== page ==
Why it’s more than WhoDunnit…

The book is going well, though I’ve recently been met with the question that I presume all writers get: Is it a WhoDunnit or HowDunnit?


Obviously this is a method used by many crime writers that it is almost at the point of becoming cliché. Although great for suspense, red herrings can be hard to pull off if a book is based on a WhoDunnit.


Of course, a HowDunnit demands that the “Who” is known. This can eliminate the suspense of not knowing who is responsible. However, the exploration of how it is done can create a whole plot by itself. But it makes red herrings impossible.

So at the moment, I’m struggling to decide. Could there be a possible combination of both? There is often that middle-ground where it starts with a WhoDunnit, and then, when the person responsible is revealed, it becomes a HowDunnit, but is that not cliché?

But then it also got me thinking…Not only are the Who and How important, but the writer must also appreciate the Why, Where and When (What doesn’t really apply).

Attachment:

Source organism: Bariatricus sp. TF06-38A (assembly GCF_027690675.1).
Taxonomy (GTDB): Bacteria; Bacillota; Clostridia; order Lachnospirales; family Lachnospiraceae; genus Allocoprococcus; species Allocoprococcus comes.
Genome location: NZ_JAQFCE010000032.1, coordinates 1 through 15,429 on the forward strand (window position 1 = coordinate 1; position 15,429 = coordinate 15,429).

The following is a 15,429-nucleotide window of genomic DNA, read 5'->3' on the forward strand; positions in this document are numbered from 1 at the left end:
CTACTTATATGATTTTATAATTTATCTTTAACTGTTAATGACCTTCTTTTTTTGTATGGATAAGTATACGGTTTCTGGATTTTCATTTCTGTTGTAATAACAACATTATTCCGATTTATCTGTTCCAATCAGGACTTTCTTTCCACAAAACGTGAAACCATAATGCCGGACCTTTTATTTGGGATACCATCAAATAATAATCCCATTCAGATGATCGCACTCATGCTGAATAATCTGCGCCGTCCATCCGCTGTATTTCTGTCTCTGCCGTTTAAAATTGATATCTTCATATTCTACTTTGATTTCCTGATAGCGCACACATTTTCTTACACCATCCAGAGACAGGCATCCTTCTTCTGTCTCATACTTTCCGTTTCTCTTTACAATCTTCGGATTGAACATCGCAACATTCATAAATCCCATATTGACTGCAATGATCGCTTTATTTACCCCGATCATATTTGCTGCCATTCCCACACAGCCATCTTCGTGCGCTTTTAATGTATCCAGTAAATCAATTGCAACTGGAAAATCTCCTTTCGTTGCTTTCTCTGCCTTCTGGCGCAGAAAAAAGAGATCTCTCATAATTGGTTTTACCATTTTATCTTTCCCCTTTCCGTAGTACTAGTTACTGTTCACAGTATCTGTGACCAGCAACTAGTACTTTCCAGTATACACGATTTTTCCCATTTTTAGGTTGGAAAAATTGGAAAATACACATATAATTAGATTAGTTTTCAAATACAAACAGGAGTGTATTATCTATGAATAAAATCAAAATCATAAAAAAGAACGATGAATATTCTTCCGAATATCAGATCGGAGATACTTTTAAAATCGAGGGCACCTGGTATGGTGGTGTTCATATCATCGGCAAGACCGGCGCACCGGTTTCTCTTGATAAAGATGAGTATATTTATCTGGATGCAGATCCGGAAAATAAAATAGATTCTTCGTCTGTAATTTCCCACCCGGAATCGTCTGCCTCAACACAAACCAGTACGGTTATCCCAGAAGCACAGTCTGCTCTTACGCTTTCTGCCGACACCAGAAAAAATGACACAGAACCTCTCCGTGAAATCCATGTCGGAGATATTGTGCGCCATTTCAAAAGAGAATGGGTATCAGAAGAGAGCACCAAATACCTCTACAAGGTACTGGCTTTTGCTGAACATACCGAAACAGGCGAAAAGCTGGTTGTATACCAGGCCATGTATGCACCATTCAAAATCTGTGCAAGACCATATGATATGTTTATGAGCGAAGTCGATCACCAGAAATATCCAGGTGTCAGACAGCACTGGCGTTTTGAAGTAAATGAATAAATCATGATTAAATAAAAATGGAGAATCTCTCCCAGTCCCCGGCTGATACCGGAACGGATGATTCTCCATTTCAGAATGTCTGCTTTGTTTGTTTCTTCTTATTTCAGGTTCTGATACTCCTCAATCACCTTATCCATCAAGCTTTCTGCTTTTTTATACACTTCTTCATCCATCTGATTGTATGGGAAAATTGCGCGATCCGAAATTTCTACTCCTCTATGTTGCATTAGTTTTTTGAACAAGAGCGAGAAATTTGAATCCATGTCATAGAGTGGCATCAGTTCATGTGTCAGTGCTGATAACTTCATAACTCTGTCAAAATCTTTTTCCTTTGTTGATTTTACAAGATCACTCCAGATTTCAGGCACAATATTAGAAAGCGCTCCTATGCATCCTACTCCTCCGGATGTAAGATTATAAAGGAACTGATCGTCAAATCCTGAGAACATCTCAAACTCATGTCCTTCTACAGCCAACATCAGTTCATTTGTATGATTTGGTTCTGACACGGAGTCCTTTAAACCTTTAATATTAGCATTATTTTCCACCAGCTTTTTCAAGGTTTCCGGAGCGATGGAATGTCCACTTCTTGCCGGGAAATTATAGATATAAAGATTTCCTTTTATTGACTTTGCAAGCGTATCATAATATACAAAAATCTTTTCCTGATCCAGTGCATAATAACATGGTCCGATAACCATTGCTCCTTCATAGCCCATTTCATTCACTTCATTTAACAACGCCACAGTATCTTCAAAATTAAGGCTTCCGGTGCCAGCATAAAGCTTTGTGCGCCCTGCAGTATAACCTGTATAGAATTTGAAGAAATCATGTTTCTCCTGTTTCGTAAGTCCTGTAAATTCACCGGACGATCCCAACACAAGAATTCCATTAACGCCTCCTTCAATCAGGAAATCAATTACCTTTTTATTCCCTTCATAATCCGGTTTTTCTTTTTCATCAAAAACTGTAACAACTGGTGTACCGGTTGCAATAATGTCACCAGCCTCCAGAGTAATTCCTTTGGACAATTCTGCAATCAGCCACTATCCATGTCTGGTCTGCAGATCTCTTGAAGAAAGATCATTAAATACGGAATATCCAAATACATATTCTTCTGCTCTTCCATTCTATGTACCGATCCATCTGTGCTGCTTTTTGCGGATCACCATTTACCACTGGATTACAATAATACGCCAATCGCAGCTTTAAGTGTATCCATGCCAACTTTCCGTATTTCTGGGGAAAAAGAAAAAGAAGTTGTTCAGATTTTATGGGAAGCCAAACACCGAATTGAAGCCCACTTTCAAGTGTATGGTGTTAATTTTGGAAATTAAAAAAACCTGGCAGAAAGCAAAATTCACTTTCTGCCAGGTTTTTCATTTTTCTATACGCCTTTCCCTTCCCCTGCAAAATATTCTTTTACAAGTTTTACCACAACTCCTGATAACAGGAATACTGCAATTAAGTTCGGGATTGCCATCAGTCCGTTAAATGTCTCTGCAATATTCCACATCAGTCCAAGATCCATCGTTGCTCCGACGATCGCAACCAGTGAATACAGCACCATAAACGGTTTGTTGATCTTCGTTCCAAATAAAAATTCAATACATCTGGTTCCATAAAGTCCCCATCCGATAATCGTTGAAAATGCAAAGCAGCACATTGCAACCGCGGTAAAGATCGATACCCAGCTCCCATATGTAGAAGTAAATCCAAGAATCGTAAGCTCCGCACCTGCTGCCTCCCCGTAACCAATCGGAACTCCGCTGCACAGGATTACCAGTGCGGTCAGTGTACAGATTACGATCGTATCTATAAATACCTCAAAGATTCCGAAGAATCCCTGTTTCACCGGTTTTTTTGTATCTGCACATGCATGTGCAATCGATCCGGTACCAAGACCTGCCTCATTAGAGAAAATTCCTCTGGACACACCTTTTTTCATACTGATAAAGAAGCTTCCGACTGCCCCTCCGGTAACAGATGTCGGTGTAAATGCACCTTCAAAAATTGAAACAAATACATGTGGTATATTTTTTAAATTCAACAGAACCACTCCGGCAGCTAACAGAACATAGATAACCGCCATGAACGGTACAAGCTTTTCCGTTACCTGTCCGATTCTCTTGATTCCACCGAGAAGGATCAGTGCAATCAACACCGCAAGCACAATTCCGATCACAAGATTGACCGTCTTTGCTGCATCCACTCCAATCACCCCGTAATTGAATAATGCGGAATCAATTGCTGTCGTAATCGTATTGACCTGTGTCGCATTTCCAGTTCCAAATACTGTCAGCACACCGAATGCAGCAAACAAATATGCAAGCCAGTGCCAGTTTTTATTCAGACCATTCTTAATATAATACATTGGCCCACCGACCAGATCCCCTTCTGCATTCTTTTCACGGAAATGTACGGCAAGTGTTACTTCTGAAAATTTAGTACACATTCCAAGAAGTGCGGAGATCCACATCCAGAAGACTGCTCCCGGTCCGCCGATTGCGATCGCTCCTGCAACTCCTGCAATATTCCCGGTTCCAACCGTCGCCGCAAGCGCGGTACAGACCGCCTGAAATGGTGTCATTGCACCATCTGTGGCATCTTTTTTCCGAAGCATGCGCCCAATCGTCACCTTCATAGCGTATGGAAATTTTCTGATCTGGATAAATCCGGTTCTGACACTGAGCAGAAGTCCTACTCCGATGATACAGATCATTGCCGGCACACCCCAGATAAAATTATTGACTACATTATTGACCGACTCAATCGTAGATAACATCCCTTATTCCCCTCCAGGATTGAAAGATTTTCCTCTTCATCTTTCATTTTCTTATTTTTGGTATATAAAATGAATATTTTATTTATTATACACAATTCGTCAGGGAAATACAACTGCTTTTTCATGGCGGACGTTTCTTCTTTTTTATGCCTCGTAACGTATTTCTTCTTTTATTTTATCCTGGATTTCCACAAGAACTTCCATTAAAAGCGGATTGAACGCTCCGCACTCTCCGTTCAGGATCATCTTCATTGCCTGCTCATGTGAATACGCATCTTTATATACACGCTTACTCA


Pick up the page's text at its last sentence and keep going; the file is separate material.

The reason why person responsible does their evil doings is probably another important thing to consider. Again, this could be a whole new part to the plot…


I keep on seeing location being promoted as a key part of any writing, and I’m starting to believe the fact that it is severely underrated. Location can be of major importance and can prompt new ideas…


OK, so maybe not an important one, but time may have an importance when it comes to other events. At night it is probably quieter and less busy – which may be a possible point to pick up on.



Think Outside the Box...

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